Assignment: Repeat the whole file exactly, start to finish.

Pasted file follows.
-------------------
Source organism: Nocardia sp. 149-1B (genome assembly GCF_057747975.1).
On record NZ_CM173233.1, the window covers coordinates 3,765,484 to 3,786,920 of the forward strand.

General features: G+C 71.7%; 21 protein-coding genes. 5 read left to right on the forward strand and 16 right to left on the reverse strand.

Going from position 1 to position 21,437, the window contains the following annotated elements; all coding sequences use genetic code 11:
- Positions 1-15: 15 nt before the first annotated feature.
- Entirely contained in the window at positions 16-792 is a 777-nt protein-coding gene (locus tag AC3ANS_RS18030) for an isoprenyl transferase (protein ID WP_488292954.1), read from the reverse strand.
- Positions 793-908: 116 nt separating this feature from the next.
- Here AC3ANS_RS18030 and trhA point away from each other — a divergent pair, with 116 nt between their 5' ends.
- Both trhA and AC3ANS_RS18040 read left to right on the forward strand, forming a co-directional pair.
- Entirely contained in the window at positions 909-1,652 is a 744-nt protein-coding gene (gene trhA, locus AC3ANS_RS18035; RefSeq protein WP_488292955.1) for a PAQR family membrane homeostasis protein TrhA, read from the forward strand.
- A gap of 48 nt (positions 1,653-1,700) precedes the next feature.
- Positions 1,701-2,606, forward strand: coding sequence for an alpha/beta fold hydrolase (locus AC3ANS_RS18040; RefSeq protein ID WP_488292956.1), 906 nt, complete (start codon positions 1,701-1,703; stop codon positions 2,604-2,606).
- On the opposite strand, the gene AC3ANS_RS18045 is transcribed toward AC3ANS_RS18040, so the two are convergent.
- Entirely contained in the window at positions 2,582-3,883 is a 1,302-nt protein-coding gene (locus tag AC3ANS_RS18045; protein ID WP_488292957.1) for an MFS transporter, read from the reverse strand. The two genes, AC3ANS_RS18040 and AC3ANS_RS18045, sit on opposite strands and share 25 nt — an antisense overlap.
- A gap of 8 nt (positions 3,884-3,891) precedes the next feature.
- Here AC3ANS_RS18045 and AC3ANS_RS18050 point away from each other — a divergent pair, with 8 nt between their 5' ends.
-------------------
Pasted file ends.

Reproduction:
Source organism: Nocardia sp. 149-1B (genome assembly GCF_057747975.1).
On record NZ_CM173233.1, the window covers coordinates 3,765,484 to 3,786,920 of the forward strand.

General features: G+C 71.7%; 21 protein-coding genes. 5 read left to right on the forward strand and 16 right to left on the reverse strand.

Going from position 1 to position 21,437, the window contains the following annotated elements; all coding sequences use genetic code 11:
- Positions 1-15: 15 nt before the first annotated feature.
- Entirely contained in the window at positions 16-792 is a 777-nt protein-coding gene (locus tag AC3ANS_RS18030) for an isoprenyl transferase (protein ID WP_488292954.1), read from the reverse strand.
- Positions 793-908: 116 nt separating this feature from the next.
- Here AC3ANS_RS18030 and trhA point away from each other — a divergent pair, with 116 nt between their 5' ends.
- Both trhA and AC3ANS_RS18040 read left to right on the forward strand, forming a co-directional pair.
- Entirely contained in the window at positions 909-1,652 is a 744-nt protein-coding gene (gene trhA, locus AC3ANS_RS18035; RefSeq protein WP_488292955.1) for a PAQR family membrane homeostasis protein TrhA, read from the forward strand.
- A gap of 48 nt (positions 1,653-1,700) precedes the next feature.
- Positions 1,701-2,606, forward strand: coding sequence for an alpha/beta fold hydrolase (locus AC3ANS_RS18040; RefSeq protein ID WP_488292956.1), 906 nt, complete (start codon positions 1,701-1,703; stop codon positions 2,604-2,606).
- On the opposite strand, the gene AC3ANS_RS18045 is transcribed toward AC3ANS_RS18040, so the two are convergent.
- Entirely contained in the window at positions 2,582-3,883 is a 1,302-nt protein-coding gene (locus tag AC3ANS_RS18045; protein ID WP_488292957.1) for an MFS transporter, read from the reverse strand. The two genes, AC3ANS_RS18040 and AC3ANS_RS18045, sit on opposite strands and share 25 nt — an antisense overlap.
- A gap of 8 nt (positions 3,884-3,891) precedes the next feature.
- Here AC3ANS_RS18045 and AC3ANS_RS18050 point away from each other — a divergent pair, with 8 nt between their 5' ends.